Hazardous waste drop-off offered by Public Works

August 19, 1994|By Matt Ebnet | Matt Ebnet,Sun Staff Writer

County residents with hazardous waste at home -- old paint thinner, batteries -- can get rid of the materials tomorrow, courtesy of the county Department of Public Works.

County Public Works officials are asking residents to bring pesticides, oil-based paints, rug cleaners, de-greasers, drain cleaners and other toxic materials in clearly marked, leakproof or original containers to the Gateway Building, 6751 Columbia Gateway Drive. The drop-off program is scheduled from 9 a.m. to 3 p.m. Workers will remove the materials from your vehicle.

But leave the explosives at home.

County officials say they won't accept items such as commercial, industrial or medical waste, compressed gas cylinders, explosives or ammunition, anything radioactive, or asbestos.

And, to be safe, leave your children or pets at home, too.

"We don't want the issue of having kids running around the parking lot near the hazardous waste," said Paul McIntyre, household hazardous-waste project manager.

The drop-off day is the first in what Mr. McIntyre says will be a series of six drop-offs a year; three in the spring and three in the fall -- times when residents typically do their housecleaning, he said.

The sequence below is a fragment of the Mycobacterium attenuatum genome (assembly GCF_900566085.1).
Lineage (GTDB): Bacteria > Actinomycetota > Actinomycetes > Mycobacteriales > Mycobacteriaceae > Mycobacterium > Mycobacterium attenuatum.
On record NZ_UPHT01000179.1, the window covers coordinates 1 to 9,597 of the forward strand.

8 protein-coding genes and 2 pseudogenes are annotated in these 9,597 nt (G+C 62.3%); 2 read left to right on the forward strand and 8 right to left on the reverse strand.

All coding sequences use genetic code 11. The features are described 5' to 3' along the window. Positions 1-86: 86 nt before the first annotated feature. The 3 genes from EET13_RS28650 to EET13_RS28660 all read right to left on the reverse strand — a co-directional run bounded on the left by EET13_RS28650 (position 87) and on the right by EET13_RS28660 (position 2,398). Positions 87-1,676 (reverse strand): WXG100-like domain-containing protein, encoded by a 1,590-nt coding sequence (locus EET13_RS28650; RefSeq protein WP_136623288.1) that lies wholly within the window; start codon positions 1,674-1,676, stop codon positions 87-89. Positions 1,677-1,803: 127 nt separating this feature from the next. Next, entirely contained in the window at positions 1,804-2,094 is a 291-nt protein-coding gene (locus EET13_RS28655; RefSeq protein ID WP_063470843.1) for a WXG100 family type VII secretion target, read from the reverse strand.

About 15 chemists from an outside company -- Laidlaw Environmental Services Inc. of Laurel -- will be at the Gateway site to unload waste from vehicles and categorize them, grouping the acids, the fuels and so on. The waste is then trucked to a temporary facility in Laurel until it can be taken to hazardous-waste landfills, none of which are in Maryland.

Items such as automotive batteries, motor oil and latex paint won't be accepted at the Gateway site Saturday, but will be recycled if people take them to the Alpha Ridge Landfill.

Mr. McIntyre doesn't know what kind of turnout to expect -- Howard County has never done this -- but similar events in neighboring counties have attracted 300 to 1,200 people, he says.

Officials at the Bureau of Environmental Services, an arm of the Department of Public Works, started the drop-off project because they received many phone calls from residents asking where they should throw away hazardous waste.

"This is all in response to residents' concerns," Mr. McIntyre said.

The point of it all is to prevent safe household wastes from being flushed down drains or thrown in the trash where they can get into the ground water or mix and become toxic.

"That's when the danger comes. They're really all safe by themselves," said Mr. McIntyre.

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